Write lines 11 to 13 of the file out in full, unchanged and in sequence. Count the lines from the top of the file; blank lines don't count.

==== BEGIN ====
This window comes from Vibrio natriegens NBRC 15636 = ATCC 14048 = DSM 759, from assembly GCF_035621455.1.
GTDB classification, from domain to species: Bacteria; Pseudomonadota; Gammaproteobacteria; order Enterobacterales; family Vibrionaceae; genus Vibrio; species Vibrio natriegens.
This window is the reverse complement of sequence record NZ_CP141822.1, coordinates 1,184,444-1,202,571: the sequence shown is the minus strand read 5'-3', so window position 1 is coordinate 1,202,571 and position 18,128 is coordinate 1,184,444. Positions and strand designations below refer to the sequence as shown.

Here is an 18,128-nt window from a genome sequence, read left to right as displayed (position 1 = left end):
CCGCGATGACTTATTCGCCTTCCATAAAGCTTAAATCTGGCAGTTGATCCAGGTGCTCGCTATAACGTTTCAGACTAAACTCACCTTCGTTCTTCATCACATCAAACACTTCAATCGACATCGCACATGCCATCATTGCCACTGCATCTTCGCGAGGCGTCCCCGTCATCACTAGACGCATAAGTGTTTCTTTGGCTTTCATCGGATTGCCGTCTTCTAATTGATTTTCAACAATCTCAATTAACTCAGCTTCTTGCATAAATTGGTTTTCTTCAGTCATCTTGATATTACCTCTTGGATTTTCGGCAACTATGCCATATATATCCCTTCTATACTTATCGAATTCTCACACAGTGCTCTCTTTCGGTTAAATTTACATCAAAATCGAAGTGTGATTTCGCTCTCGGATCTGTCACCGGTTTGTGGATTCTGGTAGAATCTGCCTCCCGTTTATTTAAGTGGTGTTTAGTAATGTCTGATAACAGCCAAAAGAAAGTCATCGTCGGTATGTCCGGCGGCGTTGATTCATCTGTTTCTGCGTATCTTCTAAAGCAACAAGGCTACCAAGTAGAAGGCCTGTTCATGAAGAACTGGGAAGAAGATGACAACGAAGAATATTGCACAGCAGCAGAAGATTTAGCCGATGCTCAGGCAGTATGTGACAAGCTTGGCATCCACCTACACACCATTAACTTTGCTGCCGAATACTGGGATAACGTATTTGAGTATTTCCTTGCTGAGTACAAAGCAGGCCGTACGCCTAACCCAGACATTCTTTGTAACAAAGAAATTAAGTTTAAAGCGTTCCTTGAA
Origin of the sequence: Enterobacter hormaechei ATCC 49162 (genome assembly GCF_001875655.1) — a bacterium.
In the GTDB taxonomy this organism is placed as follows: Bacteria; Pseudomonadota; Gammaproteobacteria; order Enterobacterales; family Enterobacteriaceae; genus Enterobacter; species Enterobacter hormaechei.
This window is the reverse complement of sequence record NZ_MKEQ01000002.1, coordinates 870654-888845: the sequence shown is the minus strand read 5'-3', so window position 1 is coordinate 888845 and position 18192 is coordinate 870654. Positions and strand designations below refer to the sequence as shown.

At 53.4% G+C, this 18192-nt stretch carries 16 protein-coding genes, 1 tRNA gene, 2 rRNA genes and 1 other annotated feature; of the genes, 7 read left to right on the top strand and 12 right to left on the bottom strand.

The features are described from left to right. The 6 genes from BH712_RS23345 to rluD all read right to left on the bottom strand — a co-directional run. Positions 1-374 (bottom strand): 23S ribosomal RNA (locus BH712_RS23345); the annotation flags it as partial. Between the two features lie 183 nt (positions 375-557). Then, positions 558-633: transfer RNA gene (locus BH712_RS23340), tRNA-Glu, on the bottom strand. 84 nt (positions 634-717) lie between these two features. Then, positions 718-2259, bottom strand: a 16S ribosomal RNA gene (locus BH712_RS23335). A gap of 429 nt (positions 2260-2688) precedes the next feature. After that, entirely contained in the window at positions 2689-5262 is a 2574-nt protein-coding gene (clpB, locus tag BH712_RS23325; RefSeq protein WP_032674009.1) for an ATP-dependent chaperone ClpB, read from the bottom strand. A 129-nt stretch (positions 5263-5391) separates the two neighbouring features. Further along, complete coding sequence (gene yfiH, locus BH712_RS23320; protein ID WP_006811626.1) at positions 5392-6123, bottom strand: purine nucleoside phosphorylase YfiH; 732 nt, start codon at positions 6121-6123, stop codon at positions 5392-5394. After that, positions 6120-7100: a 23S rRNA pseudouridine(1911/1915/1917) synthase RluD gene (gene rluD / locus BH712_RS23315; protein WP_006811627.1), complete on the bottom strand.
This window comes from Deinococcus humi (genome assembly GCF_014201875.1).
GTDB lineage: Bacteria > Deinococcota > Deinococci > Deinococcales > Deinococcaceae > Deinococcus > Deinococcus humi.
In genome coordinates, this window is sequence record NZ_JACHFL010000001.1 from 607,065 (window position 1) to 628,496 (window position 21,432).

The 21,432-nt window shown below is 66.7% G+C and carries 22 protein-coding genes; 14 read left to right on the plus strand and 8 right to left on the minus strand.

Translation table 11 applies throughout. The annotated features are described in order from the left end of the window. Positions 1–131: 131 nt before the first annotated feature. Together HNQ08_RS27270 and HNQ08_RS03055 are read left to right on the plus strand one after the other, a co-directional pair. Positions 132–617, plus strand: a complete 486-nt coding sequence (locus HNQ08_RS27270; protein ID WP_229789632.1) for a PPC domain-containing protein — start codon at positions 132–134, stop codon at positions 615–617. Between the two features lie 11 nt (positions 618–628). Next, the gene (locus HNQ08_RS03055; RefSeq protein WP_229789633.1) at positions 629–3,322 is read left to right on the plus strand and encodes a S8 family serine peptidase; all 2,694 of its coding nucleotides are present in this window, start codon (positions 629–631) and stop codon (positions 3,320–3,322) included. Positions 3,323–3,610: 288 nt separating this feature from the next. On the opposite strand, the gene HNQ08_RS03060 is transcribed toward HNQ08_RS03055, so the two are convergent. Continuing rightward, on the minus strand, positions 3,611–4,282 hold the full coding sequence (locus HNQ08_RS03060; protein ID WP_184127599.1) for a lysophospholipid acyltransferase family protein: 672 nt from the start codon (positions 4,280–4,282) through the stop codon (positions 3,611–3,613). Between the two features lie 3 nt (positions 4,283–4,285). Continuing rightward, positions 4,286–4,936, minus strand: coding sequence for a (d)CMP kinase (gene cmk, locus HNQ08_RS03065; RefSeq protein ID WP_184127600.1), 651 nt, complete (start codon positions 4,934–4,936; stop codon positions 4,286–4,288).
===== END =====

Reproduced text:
This window comes from Deinococcus humi (genome assembly GCF_014201875.1).
GTDB lineage: Bacteria > Deinococcota > Deinococci > Deinococcales > Deinococcaceae > Deinococcus > Deinococcus humi.
In genome coordinates, this window is sequence record NZ_JACHFL010000001.1 from 607,065 (window position 1) to 628,496 (window position 21,432).